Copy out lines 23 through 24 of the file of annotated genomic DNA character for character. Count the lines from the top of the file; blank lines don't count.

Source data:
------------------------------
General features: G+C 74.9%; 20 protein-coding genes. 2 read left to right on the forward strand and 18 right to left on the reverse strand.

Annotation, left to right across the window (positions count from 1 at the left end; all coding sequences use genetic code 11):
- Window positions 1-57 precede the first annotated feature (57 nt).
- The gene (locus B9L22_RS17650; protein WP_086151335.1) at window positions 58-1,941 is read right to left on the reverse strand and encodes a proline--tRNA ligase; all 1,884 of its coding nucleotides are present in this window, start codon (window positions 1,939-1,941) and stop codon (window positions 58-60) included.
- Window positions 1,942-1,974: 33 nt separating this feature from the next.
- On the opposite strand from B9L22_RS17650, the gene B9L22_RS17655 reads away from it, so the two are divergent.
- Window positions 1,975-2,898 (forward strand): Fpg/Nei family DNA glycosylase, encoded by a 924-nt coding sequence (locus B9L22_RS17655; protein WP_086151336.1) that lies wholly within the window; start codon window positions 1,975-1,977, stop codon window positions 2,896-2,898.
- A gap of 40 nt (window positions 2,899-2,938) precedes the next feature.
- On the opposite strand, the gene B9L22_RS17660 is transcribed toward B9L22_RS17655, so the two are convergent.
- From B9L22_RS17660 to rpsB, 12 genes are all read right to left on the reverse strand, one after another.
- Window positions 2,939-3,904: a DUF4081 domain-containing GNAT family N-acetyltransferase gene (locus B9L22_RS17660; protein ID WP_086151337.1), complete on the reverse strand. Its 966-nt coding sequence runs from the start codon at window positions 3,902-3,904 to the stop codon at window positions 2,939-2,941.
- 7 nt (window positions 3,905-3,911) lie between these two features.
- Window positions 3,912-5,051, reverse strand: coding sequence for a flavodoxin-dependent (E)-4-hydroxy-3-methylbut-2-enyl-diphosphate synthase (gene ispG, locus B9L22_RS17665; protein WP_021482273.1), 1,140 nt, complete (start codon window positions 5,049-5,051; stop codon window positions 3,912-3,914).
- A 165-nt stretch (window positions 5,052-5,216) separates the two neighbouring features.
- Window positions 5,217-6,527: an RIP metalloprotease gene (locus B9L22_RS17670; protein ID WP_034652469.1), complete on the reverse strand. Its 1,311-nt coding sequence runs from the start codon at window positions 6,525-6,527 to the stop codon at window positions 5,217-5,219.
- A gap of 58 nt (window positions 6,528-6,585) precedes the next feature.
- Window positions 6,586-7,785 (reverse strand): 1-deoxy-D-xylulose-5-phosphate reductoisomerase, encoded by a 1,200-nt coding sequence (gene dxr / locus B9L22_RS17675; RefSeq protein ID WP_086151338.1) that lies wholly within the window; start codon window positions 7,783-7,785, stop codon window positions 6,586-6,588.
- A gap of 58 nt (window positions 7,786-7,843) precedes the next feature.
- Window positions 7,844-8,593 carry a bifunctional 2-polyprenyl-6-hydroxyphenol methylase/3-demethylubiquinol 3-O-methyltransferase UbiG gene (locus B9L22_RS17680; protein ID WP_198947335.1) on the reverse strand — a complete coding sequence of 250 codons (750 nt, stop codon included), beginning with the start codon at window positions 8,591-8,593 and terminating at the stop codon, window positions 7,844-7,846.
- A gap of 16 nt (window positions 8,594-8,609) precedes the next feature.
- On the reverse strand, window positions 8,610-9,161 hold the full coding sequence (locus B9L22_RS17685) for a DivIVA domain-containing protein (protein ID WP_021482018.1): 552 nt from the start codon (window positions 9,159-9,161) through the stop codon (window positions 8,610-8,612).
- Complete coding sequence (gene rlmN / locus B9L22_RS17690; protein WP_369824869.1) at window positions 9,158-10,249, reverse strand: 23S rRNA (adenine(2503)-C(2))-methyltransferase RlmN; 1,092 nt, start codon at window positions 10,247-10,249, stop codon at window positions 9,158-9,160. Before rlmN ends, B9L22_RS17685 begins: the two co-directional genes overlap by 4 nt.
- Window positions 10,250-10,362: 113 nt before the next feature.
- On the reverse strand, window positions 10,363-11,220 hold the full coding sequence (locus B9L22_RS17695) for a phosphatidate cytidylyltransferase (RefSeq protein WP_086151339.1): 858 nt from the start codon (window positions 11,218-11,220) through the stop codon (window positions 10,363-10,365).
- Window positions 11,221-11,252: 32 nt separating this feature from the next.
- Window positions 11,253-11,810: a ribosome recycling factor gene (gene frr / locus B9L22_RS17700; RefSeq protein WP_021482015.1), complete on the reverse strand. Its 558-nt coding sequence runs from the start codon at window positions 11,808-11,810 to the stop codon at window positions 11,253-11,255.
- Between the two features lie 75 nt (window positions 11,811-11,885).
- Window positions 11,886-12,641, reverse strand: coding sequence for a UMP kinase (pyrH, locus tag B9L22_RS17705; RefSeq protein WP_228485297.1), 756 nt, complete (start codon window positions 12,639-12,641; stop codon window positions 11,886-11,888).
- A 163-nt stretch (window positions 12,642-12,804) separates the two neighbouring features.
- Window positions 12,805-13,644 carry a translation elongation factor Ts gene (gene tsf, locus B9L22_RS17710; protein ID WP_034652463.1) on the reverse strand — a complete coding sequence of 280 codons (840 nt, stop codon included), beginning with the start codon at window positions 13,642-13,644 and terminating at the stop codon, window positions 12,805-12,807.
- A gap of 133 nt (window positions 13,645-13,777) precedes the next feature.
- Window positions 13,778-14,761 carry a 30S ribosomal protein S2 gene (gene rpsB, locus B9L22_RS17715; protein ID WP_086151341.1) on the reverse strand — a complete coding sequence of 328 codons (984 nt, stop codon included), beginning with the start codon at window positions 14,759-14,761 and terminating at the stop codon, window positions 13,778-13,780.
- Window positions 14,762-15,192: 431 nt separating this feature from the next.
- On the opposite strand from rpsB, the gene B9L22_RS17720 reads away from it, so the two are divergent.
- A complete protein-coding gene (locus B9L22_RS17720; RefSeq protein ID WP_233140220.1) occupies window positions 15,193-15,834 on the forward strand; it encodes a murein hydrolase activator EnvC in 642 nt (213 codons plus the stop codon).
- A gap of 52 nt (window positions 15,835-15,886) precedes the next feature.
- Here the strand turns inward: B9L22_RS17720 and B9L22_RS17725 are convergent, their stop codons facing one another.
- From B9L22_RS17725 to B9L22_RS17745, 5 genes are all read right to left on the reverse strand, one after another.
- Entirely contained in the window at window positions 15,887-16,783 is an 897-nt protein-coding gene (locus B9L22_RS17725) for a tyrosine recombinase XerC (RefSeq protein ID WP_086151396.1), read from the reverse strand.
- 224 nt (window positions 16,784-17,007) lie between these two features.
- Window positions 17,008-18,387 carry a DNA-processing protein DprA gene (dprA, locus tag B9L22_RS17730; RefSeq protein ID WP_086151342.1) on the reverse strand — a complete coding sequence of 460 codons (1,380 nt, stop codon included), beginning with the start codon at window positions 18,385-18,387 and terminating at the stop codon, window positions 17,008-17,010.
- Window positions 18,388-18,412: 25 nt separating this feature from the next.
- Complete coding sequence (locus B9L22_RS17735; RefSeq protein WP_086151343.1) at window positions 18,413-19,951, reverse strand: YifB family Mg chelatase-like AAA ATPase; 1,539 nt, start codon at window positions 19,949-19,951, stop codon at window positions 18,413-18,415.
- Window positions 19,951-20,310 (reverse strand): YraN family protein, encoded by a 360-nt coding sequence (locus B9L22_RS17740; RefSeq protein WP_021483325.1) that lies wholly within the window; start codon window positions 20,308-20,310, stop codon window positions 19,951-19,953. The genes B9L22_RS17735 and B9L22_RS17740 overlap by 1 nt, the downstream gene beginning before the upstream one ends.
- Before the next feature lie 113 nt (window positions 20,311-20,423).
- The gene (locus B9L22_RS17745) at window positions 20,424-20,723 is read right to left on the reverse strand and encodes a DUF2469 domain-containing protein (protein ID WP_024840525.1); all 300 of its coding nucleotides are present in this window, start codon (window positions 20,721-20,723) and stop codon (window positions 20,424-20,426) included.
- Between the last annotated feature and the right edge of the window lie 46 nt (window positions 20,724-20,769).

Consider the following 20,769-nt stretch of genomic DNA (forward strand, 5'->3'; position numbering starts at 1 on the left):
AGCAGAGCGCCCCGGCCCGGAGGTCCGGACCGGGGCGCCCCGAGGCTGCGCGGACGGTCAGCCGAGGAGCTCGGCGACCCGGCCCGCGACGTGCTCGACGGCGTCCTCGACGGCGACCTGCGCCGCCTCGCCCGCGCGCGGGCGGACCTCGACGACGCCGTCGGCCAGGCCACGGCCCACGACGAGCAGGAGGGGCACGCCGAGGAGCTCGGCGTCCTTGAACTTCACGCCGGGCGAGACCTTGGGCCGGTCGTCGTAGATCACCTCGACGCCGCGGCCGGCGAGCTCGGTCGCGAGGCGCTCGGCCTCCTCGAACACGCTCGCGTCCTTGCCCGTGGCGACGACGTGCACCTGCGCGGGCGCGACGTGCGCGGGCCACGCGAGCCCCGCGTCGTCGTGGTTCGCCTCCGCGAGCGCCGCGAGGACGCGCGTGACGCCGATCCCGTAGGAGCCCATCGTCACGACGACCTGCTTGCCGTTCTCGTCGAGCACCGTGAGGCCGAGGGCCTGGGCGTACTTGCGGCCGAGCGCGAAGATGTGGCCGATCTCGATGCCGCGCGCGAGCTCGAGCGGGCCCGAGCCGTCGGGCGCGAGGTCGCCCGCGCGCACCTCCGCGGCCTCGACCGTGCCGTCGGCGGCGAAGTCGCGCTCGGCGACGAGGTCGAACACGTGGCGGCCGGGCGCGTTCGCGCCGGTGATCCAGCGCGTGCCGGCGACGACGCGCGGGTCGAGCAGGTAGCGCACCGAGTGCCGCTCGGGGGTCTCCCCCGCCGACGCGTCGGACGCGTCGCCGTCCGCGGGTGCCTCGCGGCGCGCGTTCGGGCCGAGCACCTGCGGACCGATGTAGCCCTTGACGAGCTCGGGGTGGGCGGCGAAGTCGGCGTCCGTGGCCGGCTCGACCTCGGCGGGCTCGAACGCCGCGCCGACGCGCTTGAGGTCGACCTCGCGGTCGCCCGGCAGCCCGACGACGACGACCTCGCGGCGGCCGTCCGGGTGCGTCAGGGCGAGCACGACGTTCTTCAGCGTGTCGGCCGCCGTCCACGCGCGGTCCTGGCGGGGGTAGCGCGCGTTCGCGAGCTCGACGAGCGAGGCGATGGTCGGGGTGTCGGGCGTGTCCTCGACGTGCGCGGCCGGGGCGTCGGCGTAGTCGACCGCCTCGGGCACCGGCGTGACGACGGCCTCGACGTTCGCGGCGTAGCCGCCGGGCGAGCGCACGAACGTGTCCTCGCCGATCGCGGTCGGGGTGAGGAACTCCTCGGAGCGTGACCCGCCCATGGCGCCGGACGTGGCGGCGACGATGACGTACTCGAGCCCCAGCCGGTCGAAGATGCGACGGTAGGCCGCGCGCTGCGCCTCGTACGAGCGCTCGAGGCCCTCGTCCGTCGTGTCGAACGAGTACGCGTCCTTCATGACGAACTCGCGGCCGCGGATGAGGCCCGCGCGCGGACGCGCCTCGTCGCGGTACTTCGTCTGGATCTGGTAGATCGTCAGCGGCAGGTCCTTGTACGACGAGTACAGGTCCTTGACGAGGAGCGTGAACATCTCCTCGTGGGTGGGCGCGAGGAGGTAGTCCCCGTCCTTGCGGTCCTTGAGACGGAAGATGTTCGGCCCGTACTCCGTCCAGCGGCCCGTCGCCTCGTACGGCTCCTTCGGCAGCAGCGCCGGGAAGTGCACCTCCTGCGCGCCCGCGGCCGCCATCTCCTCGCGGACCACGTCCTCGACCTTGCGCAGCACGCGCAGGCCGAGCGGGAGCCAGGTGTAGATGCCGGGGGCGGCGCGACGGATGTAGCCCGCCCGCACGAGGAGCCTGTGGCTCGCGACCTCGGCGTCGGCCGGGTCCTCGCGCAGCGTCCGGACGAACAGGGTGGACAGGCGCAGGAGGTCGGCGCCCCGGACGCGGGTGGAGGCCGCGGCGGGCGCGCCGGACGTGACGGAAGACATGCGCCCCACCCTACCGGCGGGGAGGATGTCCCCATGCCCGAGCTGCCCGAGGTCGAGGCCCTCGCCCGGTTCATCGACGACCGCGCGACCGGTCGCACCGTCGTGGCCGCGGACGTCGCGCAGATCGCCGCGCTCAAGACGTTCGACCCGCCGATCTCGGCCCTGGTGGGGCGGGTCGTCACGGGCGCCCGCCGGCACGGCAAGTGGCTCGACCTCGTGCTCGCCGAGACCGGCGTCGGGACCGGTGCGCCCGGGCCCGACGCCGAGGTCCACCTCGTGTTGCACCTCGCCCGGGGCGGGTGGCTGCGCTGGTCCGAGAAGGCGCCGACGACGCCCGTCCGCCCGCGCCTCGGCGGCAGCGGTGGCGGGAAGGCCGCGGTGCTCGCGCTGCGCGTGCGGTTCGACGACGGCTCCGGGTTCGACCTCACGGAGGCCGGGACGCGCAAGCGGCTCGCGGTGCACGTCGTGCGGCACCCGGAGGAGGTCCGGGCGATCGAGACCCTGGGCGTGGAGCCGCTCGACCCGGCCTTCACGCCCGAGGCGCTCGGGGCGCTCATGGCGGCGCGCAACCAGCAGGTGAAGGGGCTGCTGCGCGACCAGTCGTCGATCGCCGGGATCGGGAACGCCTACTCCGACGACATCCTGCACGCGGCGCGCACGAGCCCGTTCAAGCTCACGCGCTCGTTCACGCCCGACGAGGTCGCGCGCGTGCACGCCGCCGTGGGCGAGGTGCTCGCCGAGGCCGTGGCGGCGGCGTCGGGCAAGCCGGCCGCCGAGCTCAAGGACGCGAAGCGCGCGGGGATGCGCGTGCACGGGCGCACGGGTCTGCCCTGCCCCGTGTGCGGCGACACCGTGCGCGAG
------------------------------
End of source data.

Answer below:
- Window positions 10,250-10,362: 113 nt before the next feature.
- On the reverse strand, window positions 10,363-11,220 hold the full coding sequence (locus B9L22_RS17695) for a phosphatidate cytidylyltransferase (RefSeq protein WP_086151339.1): 858 nt from the start codon (window positions 11,218-11,220) through the stop codon (window positions 10,363-10,365).